Despite the logistics of supplying the resort, the staff goes beyond being
friendly and caring and dont ask me how such amazing and varied meals came
out of that kitchen. A large garden supplies the majority of veggies served
at the resort with the rest coming from the local village. What a treat
that was. 

If you are looking for a big city fancy resort bar night life this is not
the place for you. The eclectic group of guests from at least 4 different
countries while we were there combined with one of the resort owners,
Richard, and the rest of the staff, made for some fun evenings.

Because that area of Fiji is also world renowned for its deep sea fishing,
the resort has a sports fishing operation as well and about a third of the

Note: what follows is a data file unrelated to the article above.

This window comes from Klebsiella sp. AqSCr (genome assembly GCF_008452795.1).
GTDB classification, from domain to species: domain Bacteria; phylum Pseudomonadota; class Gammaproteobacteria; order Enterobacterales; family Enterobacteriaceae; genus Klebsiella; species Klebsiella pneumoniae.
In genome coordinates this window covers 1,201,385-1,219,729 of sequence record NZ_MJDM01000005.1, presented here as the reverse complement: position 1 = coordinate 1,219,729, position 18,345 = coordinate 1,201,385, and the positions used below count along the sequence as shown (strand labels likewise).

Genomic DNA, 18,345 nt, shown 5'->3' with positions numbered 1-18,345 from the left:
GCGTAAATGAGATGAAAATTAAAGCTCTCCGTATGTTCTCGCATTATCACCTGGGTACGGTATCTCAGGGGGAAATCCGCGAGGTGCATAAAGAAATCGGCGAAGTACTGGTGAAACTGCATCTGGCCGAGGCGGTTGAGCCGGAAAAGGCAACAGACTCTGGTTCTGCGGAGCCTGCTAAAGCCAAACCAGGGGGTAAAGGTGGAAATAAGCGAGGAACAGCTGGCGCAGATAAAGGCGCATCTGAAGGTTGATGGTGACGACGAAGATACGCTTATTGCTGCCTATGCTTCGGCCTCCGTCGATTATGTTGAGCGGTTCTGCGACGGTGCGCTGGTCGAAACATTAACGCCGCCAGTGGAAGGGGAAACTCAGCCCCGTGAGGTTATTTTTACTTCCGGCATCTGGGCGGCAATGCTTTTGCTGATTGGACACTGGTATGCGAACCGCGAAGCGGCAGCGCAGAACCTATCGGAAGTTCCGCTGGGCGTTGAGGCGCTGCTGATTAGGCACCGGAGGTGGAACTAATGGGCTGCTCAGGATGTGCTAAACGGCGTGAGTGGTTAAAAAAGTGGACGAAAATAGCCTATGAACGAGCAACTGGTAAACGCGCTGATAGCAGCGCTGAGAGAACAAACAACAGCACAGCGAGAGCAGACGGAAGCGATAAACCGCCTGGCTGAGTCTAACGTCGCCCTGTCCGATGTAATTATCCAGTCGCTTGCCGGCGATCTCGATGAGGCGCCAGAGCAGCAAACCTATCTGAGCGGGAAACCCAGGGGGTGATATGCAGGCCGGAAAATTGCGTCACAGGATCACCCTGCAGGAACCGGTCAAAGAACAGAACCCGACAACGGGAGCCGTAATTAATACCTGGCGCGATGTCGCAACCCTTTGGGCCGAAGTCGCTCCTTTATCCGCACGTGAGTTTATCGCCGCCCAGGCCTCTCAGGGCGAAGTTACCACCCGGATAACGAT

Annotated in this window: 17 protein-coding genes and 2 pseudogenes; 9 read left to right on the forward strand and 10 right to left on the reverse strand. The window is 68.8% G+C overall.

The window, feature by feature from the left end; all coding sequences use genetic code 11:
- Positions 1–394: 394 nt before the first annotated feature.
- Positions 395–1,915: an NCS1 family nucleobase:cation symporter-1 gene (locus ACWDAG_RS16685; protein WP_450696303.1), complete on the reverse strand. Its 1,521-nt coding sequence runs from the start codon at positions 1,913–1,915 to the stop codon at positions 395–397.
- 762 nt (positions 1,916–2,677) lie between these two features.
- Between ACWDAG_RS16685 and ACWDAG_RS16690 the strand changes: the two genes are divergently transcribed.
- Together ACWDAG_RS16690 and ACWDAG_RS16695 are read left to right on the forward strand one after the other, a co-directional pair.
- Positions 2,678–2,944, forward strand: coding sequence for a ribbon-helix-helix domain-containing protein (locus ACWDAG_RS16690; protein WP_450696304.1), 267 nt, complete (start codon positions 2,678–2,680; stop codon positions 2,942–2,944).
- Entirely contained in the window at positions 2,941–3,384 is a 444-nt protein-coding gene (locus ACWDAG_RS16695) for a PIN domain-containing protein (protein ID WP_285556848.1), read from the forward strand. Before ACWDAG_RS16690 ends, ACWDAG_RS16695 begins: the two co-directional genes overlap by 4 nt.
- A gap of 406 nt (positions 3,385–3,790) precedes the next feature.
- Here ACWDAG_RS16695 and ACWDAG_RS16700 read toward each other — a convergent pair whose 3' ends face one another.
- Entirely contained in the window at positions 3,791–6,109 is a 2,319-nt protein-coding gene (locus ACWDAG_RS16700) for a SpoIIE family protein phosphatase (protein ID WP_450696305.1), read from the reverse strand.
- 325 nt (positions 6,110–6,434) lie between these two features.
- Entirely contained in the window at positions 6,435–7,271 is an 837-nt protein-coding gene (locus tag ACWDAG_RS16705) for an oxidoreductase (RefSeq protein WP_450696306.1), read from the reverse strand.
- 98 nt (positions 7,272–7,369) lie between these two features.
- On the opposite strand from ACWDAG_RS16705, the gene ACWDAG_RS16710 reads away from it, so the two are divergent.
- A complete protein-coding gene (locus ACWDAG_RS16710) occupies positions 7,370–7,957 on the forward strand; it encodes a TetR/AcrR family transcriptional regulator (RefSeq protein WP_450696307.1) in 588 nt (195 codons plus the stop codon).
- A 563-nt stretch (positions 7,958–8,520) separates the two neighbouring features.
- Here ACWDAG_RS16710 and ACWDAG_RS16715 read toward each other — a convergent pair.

guests were serious fishermen. These guys really seem to know how to fish
and this resulted in fresh wahoo and other deep sea fish on the menu
multiple days along with amazing plates of sashimi two nights in a row. Not
a scrap of fish was wasted between the resort and the local village.
Apparently their large bill fishing is usually tag and release.

The beautifully landscaped grounds are filled with flowers that are used
fresh daily all over the resort. The individual buries are very comfortable
with good beds and linens and cooling provided by the tropical breezes.
There is small florescent light in the bathroom and another one in the bure
itself just so you can find your away around. If you want to read at night,
bring a head light and you will need it for walking on moonless nights as
well if you dont have one of the kerosene lanterns you pick up nightly at
the main bure. A ceiling fan would have been nice as some nights the air
just did not move and that made sleeping difficult, however with limited